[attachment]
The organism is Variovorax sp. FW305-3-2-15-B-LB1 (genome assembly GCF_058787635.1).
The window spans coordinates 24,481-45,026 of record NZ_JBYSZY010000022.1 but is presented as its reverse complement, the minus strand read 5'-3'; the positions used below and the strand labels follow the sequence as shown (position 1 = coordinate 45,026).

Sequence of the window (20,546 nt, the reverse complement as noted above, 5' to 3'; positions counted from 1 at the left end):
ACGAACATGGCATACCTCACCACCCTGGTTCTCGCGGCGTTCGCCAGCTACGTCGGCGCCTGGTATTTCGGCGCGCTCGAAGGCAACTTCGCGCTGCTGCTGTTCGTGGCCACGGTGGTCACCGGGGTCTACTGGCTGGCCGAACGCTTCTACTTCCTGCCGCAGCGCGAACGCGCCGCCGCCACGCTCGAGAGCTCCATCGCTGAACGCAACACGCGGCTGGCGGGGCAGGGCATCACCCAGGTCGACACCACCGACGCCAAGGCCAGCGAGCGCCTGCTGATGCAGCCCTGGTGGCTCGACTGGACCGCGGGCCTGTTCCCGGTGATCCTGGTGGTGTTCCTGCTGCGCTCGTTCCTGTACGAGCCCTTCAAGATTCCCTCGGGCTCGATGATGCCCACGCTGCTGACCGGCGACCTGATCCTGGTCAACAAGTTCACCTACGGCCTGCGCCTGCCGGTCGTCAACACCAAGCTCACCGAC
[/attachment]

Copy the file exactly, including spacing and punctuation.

The organism is Variovorax sp. FW305-3-2-15-B-LB1 (genome assembly GCF_058787635.1).
The window spans coordinates 24,481-45,026 of record NZ_JBYSZY010000022.1 but is presented as its reverse complement, the minus strand read 5'-3'; the positions used below and the strand labels follow the sequence as shown (position 1 = coordinate 45,026).

Sequence of the window (20,546 nt, the reverse complement as noted above, 5' to 3'; positions counted from 1 at the left end):
ACGAACATGGCATACCTCACCACCCTGGTTCTCGCGGCGTTCGCCAGCTACGTCGGCGCCTGGTATTTCGGCGCGCTCGAAGGCAACTTCGCGCTGCTGCTGTTCGTGGCCACGGTGGTCACCGGGGTCTACTGGCTGGCCGAACGCTTCTACTTCCTGCCGCAGCGCGAACGCGCCGCCGCCACGCTCGAGAGCTCCATCGCTGAACGCAACACGCGGCTGGCGGGGCAGGGCATCACCCAGGTCGACACCACCGACGCCAAGGCCAGCGAGCGCCTGCTGATGCAGCCCTGGTGGCTCGACTGGACCGCGGGCCTGTTCCCGGTGATCCTGGTGGTGTTCCTGCTGCGCTCGTTCCTGTACGAGCCCTTCAAGATTCCCTCGGGCTCGATGATGCCCACGCTGCTGACCGGCGACCTGATCCTGGTCAACAAGTTCACCTACGGCCTGCGCCTGCCGGTCGTCAACACCAAGCTCACCGAC